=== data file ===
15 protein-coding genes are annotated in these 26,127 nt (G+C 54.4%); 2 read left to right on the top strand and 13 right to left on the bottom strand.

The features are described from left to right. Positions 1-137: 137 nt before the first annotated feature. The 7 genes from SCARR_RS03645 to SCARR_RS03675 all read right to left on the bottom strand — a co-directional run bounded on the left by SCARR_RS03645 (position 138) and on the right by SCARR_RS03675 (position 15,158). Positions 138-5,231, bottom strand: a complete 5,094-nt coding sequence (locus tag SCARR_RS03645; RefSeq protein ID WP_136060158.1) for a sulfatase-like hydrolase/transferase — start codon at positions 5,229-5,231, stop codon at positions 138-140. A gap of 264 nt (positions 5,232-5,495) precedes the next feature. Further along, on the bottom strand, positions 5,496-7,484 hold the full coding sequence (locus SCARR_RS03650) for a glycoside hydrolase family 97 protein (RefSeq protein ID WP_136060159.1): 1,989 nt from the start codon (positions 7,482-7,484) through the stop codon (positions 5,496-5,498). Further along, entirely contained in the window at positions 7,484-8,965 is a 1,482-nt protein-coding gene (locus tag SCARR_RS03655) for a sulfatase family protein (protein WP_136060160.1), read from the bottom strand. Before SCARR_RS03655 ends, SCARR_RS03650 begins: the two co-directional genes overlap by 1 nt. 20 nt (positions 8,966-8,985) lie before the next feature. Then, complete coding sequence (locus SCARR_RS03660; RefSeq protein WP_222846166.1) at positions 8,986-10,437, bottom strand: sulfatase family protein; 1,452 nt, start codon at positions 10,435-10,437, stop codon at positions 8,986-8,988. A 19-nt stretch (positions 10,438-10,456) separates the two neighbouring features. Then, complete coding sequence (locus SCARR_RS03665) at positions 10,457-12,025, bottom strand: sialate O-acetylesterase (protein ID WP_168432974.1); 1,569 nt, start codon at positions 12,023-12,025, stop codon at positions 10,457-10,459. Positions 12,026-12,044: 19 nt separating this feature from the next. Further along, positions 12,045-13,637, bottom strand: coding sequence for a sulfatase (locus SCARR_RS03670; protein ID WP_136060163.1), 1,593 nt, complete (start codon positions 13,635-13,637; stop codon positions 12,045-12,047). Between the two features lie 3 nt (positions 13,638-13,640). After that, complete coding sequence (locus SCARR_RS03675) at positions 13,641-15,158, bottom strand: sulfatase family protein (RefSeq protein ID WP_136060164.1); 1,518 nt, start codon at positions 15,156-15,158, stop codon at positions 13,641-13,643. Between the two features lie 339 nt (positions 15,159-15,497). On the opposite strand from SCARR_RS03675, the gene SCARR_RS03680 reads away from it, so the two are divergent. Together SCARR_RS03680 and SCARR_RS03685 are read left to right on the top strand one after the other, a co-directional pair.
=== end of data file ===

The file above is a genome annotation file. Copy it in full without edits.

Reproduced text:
15 protein-coding genes are annotated in these 26,127 nt (G+C 54.4%); 2 read left to right on the top strand and 13 right to left on the bottom strand.

The features are described from left to right. Positions 1-137: 137 nt before the first annotated feature. The 7 genes from SCARR_RS03645 to SCARR_RS03675 all read right to left on the bottom strand — a co-directional run bounded on the left by SCARR_RS03645 (position 138) and on the right by SCARR_RS03675 (position 15,158). Positions 138-5,231, bottom strand: a complete 5,094-nt coding sequence (locus tag SCARR_RS03645; RefSeq protein ID WP_136060158.1) for a sulfatase-like hydrolase/transferase — start codon at positions 5,229-5,231, stop codon at positions 138-140. A gap of 264 nt (positions 5,232-5,495) precedes the next feature. Further along, on the bottom strand, positions 5,496-7,484 hold the full coding sequence (locus SCARR_RS03650) for a glycoside hydrolase family 97 protein (RefSeq protein ID WP_136060159.1): 1,989 nt from the start codon (positions 7,482-7,484) through the stop codon (positions 5,496-5,498). Further along, entirely contained in the window at positions 7,484-8,965 is a 1,482-nt protein-coding gene (locus tag SCARR_RS03655) for a sulfatase family protein (protein WP_136060160.1), read from the bottom strand. Before SCARR_RS03655 ends, SCARR_RS03650 begins: the two co-directional genes overlap by 1 nt. 20 nt (positions 8,966-8,985) lie before the next feature. Then, complete coding sequence (locus SCARR_RS03660; RefSeq protein WP_222846166.1) at positions 8,986-10,437, bottom strand: sulfatase family protein; 1,452 nt, start codon at positions 10,435-10,437, stop codon at positions 8,986-8,988. A 19-nt stretch (positions 10,438-10,456) separates the two neighbouring features. Then, complete coding sequence (locus SCARR_RS03665) at positions 10,457-12,025, bottom strand: sialate O-acetylesterase (protein ID WP_168432974.1); 1,569 nt, start codon at positions 12,023-12,025, stop codon at positions 10,457-10,459. Positions 12,026-12,044: 19 nt separating this feature from the next. Further along, positions 12,045-13,637, bottom strand: coding sequence for a sulfatase (locus SCARR_RS03670; protein ID WP_136060163.1), 1,593 nt, complete (start codon positions 13,635-13,637; stop codon positions 12,045-12,047). Between the two features lie 3 nt (positions 13,638-13,640). After that, complete coding sequence (locus SCARR_RS03675) at positions 13,641-15,158, bottom strand: sulfatase family protein (RefSeq protein ID WP_136060164.1); 1,518 nt, start codon at positions 15,156-15,158, stop codon at positions 13,641-13,643. Between the two features lie 339 nt (positions 15,159-15,497). On the opposite strand from SCARR_RS03675, the gene SCARR_RS03680 reads away from it, so the two are divergent. Together SCARR_RS03680 and SCARR_RS03685 are read left to right on the top strand one after the other, a co-directional pair.